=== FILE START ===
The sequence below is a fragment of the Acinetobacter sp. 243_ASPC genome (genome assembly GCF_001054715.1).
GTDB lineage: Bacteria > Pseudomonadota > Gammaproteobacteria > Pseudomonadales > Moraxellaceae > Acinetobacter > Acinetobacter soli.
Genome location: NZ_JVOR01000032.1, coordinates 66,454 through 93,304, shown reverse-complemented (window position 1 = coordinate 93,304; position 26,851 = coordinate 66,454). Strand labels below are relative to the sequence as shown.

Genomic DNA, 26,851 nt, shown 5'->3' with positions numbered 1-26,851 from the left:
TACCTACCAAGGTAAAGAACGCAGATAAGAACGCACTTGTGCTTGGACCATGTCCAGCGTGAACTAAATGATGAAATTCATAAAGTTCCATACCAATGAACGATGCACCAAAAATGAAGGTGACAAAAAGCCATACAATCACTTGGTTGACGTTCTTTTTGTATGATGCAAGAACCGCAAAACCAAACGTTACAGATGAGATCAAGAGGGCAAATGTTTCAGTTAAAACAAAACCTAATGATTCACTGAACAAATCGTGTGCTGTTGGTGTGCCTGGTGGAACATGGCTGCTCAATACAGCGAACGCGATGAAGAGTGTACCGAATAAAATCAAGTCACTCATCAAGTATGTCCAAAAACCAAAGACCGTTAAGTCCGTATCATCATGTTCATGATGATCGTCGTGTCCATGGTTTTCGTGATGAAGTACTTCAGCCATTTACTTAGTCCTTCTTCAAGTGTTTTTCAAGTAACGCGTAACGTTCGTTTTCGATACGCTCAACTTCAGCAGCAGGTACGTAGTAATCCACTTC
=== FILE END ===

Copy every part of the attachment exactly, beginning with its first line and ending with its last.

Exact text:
The sequence below is a fragment of the Acinetobacter sp. 243_ASPC genome (genome assembly GCF_001054715.1).
GTDB lineage: Bacteria > Pseudomonadota > Gammaproteobacteria > Pseudomonadales > Moraxellaceae > Acinetobacter > Acinetobacter soli.
Genome location: NZ_JVOR01000032.1, coordinates 66,454 through 93,304, shown reverse-complemented (window position 1 = coordinate 93,304; position 26,851 = coordinate 66,454). Strand labels below are relative to the sequence as shown.

Genomic DNA, 26,851 nt, shown 5'->3' with positions numbered 1-26,851 from the left:
TACCTACCAAGGTAAAGAACGCAGATAAGAACGCACTTGTGCTTGGACCATGTCCAGCGTGAACTAAATGATGAAATTCATAAAGTTCCATACCAATGAACGATGCACCAAAAATGAAGGTGACAAAAAGCCATACAATCACTTGGTTGACGTTCTTTTTGTATGATGCAAGAACCGCAAAACCAAACGTTACAGATGAGATCAAGAGGGCAAATGTTTCAGTTAAAACAAAACCTAATGATTCACTGAACAAATCGTGTGCTGTTGGTGTGCCTGGTGGAACATGGCTGCTCAATACAGCGAACGCGATGAAGAGTGTACCGAATAAAATCAAGTCACTCATCAAGTATGTCCAAAAACCAAAGACCGTTAAGTCCGTATCATCATGTTCATGATGATCGTCGTGTCCATGGTTTTCGTGATGAAGTACTTCAGCCATTTACTTAGTCCTTCTTCAAGTGTTTTTCAAGTAACGCGTAACGTTCGTTTTCGATACGCTCAACTTCAGCAGCAGGTACGTAGTAATCCACTTC